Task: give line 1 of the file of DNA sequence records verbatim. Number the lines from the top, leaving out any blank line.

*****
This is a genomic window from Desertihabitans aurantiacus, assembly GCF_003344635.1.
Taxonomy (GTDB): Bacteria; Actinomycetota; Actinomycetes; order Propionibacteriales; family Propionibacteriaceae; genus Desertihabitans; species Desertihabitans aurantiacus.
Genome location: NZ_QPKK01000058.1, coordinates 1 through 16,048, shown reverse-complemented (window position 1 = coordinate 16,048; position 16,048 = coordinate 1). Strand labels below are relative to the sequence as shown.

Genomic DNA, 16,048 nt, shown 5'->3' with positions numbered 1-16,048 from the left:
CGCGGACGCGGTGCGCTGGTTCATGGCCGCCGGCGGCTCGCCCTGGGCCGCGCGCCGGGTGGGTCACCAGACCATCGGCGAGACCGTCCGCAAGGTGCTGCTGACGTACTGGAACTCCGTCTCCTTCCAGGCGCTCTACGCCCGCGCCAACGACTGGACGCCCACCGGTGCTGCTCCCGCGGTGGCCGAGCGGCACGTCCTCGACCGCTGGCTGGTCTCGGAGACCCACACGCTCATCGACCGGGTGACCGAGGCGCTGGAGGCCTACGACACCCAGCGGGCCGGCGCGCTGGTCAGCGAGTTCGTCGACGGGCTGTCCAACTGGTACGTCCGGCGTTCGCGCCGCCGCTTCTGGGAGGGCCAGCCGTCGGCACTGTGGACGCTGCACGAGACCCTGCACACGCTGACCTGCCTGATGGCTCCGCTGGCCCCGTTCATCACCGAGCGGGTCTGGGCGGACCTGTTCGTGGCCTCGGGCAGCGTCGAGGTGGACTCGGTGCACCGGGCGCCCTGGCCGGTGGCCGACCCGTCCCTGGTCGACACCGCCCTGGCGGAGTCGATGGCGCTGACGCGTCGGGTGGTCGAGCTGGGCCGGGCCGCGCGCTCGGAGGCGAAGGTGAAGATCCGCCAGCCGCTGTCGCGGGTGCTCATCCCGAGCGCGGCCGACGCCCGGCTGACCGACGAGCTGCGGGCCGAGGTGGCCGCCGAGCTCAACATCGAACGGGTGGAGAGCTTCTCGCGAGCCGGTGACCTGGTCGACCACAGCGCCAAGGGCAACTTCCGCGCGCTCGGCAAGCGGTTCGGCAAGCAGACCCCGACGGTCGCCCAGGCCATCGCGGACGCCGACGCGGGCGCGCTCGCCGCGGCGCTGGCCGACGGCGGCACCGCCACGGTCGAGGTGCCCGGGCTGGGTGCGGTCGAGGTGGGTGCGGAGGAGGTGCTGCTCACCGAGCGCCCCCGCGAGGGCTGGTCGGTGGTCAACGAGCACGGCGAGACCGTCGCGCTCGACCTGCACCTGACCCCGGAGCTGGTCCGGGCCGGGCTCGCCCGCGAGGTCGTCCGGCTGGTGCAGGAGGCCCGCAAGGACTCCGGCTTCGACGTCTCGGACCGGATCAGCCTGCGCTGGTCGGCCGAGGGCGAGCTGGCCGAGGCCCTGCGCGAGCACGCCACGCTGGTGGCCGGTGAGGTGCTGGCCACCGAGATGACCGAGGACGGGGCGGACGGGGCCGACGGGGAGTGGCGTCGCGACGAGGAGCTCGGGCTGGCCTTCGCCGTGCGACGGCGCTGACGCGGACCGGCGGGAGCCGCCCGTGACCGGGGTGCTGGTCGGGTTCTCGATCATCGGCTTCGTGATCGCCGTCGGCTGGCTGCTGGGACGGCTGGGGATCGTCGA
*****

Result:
This is a genomic window from Desertihabitans aurantiacus, assembly GCF_003344635.1.